A part of me has always found it perplexing that I chose to start up my website at the end of a year. I sometimes wonder, “Why not have waited one more week until you were in the new year before finally starting it?” Well, seven years later, I look back on that decision and I think it worked out, actually. I get to both acknowledge the formation of this constantly growing website and look back on the past year in one go… and… well…. needless to say, this is quite a year to look back on.
2020, for lack of a better word, has been rough on everyone. The COVID-19 pandemic upended life as we know it and has been continuing to do so ever since we all had to shift gears over nine months ago. It’s fair to say that it has impacted the content that I wrote about and the perspective I took on it. I touched on the xenophobia that has emerged towards the Asian American community in response to the pandemic, the change of release and platform for the recording of “Hamilton” and its ongoing impact, celebrating storytelling in the virtual world, and also on in-person events like BookExpo being cancelled for good.
It’s wise to note that to blame the entire year on the pandemic alone would be inaccurate, and I didn’t shy away from talking about some of the other events that have contributed to making this year a hazardous one. The Black Lives Matter movement reached a turning point this year as Black lives continue to be destroyed by the justice system that has always been broken. George Floyd, Breonna Taylor, Ahmaud Arbery, and more are just some of the many people who should still be with us, but aren’t. With nothing to distract us from this reality, people have finally started waking up to what’s been happening in the Black community for centuries, and now, work is happening to begin the long process of some really overdue change. In case you missed it the first time, I’ve provided a list of resources and ways to support the Black Lives Matter movement that you can check out here.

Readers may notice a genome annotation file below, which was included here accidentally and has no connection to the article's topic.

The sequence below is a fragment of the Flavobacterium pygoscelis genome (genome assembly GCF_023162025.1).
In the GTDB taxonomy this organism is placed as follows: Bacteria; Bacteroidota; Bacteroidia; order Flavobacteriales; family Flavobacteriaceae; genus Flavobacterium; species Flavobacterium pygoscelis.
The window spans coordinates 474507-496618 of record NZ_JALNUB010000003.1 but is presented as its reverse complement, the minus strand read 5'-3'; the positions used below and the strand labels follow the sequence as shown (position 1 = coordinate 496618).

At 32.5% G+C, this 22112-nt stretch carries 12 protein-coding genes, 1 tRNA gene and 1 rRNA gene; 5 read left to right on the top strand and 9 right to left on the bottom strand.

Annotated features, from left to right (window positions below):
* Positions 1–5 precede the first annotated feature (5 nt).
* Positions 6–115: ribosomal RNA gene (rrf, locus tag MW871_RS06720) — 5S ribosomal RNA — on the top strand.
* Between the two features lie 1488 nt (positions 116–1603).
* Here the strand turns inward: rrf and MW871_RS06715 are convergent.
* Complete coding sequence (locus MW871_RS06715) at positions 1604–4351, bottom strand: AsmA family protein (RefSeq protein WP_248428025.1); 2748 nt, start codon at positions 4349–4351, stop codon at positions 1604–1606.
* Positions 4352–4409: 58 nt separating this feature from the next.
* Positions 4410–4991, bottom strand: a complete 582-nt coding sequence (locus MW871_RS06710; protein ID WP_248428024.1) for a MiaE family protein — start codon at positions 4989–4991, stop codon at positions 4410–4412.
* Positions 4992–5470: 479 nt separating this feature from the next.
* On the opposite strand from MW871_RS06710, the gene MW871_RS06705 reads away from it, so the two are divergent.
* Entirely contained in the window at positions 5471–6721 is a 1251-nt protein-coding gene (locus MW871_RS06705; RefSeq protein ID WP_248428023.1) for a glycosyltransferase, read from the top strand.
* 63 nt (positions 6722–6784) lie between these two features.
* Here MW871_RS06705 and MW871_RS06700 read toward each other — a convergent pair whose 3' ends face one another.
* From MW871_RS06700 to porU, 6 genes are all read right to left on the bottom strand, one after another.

Of course, there’s more. In between natural and not-so natural disasters and an election that, thankfully, went in a different direction (although by not that large of a margin), approximately 330,000 lives have been lost to COVID in the U.S. alone. In addition, we also mourned the losses of the likes of Kobe Bryant, his daughter Gianna, Chadwick Boseman, John Lewis, Ruth Bader Ginsburg, and more. As a result, it should come as no surprise that reflecting on the marks they’ve made have been touched on here as well.
Because of the stress, trauma, and anguish from the events of the year, I’ve wound up scaling back on the frequency of which I blog on here, without apology. It’s exhausting to put out a post every week, and pushing myself to do so during a year like this would have been too much.
Admittedly, I wasn’t as proactive initially with my writing when we first started shifting gears, despite encouraging others to utilize this time to get creative. But thankfully I wasn’t in the slumps for too long. Even prior to the pandemic taking over our lives, the year had already indicated a sign of getting more into filmmaking, by way of screenwriting. While that has been a pursuit of mine for quite a few years already, I’m thrilled to see how I’m really starting to make real progress in that endeavor.
At the end of February, my screenwriting debut came into fruition in the form of the short film, “Breath of Writing.” About a month and a half later, it got to be a part of a virtual film festival put on by Kristian Kabuay, and wound up being very relate-able for the audience in attendance.